- They prohibit the consumption of a food or food group.
- They contain lists of good and bad foods.
- They exaggerate or distort the scientific reality of a nutrient.
- They include or are based on the consumption of preparations that, coincidentally, are sold by those who promote dietary treatment.
- Preparations (diet products or similar) are very expensive compared to the cost of common foods, which will report the same results.
- Include stories, stories, or testimonials to add credibility.
- They contain statements that contradict the scientific community.
In case you need more clues, the most popular miracle diets are: crash or progressive diets based on products, fasts or semi-fasts to detoxify or lose weight, diets according to blood, dissociated diets, macrobiotic diet (yin and yan ), toxic diets, organic, ecological, natural and “healthy” diet, anti-candida diet, the right drawer diet, the “but it worked for me” and any other absurd diet.
So if you go to a professional and they give you a diet that meets these descriptions or is named after some of those named, I advise you to turn around.
How do I know if I can trust my dietitian?
Finally, I want to give you some recommendations so that while in the consultation you can identify if the person and the proposed diet are adequate and they will look only for your interests and health:
- You have to know who you have in front of you. Normally the professional has in view his graduate diploma (or diploma) from the university or training cycle. If not, you should know that you have the full right to ask to see it.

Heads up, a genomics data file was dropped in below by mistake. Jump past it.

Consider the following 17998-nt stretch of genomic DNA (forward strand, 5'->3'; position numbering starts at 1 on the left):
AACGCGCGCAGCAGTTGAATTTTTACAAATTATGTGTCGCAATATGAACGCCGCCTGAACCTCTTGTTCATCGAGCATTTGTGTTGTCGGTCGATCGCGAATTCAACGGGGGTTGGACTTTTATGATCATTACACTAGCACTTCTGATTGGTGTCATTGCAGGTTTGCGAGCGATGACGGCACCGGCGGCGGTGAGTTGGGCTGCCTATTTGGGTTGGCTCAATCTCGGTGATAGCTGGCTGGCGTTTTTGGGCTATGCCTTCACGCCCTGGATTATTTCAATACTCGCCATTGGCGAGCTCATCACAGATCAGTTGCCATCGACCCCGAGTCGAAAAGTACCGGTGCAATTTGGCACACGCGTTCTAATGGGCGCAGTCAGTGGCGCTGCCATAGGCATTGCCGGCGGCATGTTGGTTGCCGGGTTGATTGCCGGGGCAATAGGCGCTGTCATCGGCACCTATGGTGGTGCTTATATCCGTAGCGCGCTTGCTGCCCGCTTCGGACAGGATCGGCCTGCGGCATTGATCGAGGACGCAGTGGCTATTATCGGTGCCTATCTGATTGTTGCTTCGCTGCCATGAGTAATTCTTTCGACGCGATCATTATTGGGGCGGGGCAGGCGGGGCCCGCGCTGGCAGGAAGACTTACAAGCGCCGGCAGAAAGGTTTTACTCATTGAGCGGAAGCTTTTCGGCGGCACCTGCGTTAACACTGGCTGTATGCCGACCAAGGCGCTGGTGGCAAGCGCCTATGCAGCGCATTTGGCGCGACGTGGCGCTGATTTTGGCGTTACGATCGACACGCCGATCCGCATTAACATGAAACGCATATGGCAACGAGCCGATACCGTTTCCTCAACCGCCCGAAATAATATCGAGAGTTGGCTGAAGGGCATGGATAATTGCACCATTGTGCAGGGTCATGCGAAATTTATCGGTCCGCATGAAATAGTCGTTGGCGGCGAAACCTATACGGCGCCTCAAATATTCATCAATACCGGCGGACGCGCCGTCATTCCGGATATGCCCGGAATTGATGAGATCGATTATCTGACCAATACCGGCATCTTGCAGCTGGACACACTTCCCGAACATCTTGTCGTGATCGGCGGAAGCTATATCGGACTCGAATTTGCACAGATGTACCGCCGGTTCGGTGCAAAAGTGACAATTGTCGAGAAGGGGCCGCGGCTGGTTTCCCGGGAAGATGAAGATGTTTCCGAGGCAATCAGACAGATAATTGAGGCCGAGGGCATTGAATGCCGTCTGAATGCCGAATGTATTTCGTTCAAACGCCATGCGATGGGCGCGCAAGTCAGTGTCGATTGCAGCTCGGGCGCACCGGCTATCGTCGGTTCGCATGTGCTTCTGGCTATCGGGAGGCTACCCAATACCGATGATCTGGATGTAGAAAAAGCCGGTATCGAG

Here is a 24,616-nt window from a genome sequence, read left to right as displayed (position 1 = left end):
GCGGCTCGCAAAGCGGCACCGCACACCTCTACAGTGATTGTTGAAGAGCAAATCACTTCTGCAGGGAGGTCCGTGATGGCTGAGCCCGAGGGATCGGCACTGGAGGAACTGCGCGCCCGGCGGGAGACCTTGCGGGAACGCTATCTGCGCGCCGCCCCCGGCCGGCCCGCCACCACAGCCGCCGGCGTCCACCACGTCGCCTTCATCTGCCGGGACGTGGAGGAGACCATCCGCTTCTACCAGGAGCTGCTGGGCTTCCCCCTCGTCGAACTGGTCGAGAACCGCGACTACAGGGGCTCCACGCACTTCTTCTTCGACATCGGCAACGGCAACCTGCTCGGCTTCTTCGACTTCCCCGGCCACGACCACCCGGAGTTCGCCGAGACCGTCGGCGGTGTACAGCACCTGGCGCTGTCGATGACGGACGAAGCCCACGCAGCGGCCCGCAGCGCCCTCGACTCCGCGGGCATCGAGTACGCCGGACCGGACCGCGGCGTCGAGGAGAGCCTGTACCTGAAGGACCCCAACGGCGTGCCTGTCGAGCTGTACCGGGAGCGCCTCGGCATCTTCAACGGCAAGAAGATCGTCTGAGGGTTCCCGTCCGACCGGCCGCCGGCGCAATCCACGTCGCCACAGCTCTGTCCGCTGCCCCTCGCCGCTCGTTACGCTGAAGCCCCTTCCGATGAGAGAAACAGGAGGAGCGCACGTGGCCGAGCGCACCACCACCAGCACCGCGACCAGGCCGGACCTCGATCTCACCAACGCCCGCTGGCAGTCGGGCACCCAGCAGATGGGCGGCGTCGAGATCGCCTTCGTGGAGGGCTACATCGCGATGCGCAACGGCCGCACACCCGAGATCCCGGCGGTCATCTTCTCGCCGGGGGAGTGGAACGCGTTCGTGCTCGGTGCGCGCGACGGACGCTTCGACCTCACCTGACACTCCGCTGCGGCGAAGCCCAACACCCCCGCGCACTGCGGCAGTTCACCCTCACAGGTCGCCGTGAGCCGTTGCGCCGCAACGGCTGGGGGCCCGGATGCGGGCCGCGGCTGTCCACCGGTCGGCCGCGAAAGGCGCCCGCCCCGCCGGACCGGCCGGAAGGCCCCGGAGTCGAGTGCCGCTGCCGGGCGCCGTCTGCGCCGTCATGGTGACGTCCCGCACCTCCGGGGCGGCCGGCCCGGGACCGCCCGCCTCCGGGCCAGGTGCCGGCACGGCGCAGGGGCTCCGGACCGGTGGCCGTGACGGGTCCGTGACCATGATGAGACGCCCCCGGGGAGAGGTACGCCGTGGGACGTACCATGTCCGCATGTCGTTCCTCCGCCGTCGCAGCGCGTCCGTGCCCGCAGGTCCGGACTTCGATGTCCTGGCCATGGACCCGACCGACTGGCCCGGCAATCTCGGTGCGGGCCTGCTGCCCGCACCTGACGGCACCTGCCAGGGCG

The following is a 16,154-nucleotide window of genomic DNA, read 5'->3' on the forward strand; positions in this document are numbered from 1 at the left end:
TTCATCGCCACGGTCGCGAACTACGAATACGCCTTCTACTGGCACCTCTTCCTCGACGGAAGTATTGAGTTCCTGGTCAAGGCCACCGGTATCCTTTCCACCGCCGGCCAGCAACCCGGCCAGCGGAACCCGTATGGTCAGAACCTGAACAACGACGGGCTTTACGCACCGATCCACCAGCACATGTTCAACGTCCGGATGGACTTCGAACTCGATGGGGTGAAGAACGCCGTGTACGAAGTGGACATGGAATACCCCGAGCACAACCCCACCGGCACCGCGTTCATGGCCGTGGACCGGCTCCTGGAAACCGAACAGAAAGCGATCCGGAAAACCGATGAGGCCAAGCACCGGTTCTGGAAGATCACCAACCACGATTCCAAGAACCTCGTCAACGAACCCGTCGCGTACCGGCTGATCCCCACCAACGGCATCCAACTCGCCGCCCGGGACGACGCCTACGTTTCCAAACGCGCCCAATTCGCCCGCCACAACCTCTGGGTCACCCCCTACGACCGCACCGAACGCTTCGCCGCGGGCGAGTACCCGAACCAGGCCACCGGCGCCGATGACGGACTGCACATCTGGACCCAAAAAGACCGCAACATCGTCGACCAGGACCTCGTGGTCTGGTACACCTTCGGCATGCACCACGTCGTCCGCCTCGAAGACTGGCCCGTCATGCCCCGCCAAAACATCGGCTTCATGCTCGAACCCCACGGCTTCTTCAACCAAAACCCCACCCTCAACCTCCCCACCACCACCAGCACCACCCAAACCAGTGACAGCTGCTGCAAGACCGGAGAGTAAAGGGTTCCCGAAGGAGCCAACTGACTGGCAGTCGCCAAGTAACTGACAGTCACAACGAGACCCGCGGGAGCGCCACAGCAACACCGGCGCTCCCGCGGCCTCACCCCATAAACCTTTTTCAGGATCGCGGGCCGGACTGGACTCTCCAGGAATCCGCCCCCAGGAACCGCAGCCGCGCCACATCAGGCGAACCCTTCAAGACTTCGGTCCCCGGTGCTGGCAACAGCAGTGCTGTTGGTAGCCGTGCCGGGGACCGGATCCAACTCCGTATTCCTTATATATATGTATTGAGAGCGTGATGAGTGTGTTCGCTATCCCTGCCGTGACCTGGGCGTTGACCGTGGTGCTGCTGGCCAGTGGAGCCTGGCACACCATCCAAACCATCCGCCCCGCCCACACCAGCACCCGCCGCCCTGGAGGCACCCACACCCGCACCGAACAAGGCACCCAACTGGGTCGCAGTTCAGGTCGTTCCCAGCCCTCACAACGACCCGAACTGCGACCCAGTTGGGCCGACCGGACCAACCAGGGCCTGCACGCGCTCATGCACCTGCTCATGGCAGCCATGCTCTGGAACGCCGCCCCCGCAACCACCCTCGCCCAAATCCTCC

- That there are no commercial interests. Make sure that you do not try to accompany the diet with shakes, sachets, pills or other supplements before paying. Find out without obligation.
- That they worry about your health in general, and not just about losing weight or something similar. The main objective should be your health, that you gain health. To do this, he must teach you to eat, that you are comfortable with the diet plan, that it is pleasant for you … not only that you lose weight.
- Make the objectives sensible. The loss estimate is 5-10% of the weight in a minimum period of 6 months. Anything outside of these parameters will be unwise.
- That the method is based on verifiable data. Always contrast information.
And who am I?
After reading this, I hope you are wondering who I am. Whether or not I am a qualified professional and I use a healthy weight loss method, if not, you have not understood anything. So that you know me a little better I will leave you a brief summary about me and I will explain my working method. I do not diet but I treat people. I work on dietary treatment to lose weight in a personalized way, including the elaboration of a dietary plan, the internalization of new habits, nutritional education and motivational work with nutritional coaching. What I want you to think is: “I’m not on a diet, I’m learning to eat.